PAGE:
F. Neurofibromatosis type 1
G. Granulosa-theca cell tumour
H. Hypothyroidism
I. Premature thelarche
J. Congenital adrenal hyperplasia

Which is the most likely diagnosis in the following cases:


1) A 4 year old girl present s with vaginal bleeding and caf au-lait pigmentation which stops at the
midline. Subsequent investigations demonstrate gonadotrophin-independent puberty
C. McCune-Albright syndrome
Note:
McCune Albright syndrome is caused by an activating mutation of the GS alpha subunit. This results in
autonomous secretion of certain hormones e.g. thyroxine, cortisol, oestradiol. There may be associated
skin pigmentation and fibrous dysplasia.
2) A 3 year old girl presents with pubic hair development, cliteromegaly and acnes. There was an
acceleration in her height velocity and no symptoms of oestrogen excess. Neurological examination was
normal.
J. Congenital adrenal hyperplasia
Note:
Virilising Congenital adrenal hyperplasia (CAH) typically presents with symptoms of androgen excess.
There is often behavioural disturbance with mood swings. Diagnosis is confirmed by a raised 17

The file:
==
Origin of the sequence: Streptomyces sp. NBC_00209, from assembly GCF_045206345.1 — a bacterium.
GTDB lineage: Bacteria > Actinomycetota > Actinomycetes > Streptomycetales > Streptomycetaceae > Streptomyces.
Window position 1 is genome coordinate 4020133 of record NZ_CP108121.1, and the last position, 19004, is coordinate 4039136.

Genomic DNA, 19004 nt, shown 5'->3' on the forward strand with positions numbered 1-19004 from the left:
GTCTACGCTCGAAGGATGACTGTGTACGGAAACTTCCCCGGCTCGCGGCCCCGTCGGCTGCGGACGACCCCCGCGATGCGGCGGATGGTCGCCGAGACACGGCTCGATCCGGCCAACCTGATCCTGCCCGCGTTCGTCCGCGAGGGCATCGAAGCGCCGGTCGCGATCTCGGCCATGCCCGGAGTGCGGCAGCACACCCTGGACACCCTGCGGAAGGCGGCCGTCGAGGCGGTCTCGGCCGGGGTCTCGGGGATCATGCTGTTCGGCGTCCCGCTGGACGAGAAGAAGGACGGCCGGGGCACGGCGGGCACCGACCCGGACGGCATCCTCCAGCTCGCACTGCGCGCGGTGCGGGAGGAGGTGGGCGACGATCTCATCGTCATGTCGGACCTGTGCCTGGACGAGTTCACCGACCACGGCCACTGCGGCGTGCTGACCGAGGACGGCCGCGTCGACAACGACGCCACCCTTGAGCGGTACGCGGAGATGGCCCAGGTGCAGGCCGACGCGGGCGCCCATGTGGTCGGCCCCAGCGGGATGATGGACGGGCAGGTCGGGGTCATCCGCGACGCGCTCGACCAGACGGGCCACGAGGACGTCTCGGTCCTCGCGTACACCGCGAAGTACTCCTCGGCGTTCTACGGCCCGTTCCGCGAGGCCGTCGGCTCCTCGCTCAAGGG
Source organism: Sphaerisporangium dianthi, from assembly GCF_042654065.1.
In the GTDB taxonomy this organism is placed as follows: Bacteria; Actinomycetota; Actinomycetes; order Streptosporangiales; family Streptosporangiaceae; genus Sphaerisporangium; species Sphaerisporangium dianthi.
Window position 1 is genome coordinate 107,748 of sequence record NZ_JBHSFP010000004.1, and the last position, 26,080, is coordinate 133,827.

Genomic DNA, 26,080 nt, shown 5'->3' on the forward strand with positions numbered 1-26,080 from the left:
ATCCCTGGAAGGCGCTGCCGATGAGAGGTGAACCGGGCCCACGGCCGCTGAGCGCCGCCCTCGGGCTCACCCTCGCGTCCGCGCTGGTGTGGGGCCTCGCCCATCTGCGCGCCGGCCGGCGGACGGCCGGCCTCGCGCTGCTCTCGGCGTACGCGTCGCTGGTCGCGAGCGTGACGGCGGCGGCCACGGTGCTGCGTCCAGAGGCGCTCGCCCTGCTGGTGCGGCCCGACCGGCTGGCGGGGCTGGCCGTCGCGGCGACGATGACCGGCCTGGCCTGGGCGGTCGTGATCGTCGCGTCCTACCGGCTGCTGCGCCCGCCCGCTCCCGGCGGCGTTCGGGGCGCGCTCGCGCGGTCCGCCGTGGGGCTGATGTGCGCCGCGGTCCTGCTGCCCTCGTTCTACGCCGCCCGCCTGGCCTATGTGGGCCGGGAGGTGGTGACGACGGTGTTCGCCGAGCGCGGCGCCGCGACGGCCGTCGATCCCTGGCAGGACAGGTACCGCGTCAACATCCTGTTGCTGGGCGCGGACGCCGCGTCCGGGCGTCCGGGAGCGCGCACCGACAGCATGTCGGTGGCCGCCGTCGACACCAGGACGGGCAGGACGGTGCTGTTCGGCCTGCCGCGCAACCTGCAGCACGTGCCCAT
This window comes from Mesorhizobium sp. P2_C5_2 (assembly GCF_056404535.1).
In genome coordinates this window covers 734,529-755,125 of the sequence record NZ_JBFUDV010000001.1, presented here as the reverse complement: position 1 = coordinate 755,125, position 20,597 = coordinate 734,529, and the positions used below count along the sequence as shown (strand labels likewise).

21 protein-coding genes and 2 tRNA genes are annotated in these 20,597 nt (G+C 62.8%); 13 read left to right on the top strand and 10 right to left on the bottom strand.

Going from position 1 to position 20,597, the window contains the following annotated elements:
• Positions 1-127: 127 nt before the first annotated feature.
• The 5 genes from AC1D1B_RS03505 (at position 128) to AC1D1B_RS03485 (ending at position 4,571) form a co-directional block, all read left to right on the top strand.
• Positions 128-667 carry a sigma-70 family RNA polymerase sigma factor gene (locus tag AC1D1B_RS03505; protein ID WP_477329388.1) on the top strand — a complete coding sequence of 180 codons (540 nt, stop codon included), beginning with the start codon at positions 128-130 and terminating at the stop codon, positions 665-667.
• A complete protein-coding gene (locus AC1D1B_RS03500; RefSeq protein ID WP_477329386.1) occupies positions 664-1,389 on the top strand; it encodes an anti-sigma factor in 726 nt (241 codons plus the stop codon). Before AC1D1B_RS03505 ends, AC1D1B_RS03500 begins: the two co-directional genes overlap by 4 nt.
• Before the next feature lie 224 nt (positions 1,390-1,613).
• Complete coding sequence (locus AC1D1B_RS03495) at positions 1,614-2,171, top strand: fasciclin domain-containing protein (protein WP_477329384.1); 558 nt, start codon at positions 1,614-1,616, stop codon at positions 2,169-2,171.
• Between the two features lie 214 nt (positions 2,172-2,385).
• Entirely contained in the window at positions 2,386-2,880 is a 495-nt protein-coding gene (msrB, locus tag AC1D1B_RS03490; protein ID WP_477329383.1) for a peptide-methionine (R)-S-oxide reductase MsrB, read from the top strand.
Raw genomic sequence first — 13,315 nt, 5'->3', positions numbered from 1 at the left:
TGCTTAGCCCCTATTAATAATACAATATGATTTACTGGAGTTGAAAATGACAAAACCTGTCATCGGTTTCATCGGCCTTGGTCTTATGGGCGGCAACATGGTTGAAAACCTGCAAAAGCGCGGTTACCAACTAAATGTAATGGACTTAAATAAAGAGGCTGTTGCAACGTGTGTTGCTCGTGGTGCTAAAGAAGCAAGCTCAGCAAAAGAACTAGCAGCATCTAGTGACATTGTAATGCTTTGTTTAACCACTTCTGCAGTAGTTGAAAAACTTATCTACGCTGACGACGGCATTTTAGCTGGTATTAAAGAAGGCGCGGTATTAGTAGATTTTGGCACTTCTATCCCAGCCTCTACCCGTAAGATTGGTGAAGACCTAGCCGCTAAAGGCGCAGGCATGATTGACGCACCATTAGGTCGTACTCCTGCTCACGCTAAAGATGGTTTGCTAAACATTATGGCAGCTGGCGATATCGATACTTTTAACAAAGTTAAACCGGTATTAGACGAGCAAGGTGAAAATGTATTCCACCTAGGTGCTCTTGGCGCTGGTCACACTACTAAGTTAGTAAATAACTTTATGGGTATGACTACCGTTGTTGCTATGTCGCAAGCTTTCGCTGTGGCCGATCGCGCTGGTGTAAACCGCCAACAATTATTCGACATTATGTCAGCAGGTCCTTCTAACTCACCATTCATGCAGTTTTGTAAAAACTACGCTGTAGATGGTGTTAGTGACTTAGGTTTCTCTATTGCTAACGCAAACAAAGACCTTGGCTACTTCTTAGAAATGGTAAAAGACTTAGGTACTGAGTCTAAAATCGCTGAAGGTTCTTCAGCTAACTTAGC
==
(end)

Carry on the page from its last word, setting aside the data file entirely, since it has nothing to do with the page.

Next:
hydroxyprogesterone. Cliteromegaly and a sustained increase in height velocity does not occur in
adrenarche.
3) A 2year old girl presents with isolated bilateral breast development. Examination is otherwise normal
as is her height velocity. Subsequent investigation demonstrates undetectable oestradiol levels and a
prepubertal response to an LHRH test.
I. Premature thelarche
Note:
There may be a slight FSH predominance on the basal gonadotrophin levels. Premature thelarche is self
limiting and thought to be the result of the body being exquisitely sensitive to low levels of oestradiol.

Pediatrics 26

46) Theme : Causes of vomiting


A. Gastro-oesophageal reflux
B. Intussusception
C. Meconium ileus
D. Meconium plug syndrome
E. Meckel's Diverticulum

F. Mid gut volvulus


G. Necrotising enterocolitis
H. Peptic ulcer
I. Pyloric stenosis
J. Tracheo-oesophageal fistula with atresia

Select the most appropriate option from the above list that would account for the following
presentations:
1) 5 week old breast fed baby is admitted with a 2 week history of vomiting and dehydration. On
examination an olive sized mass is palpable.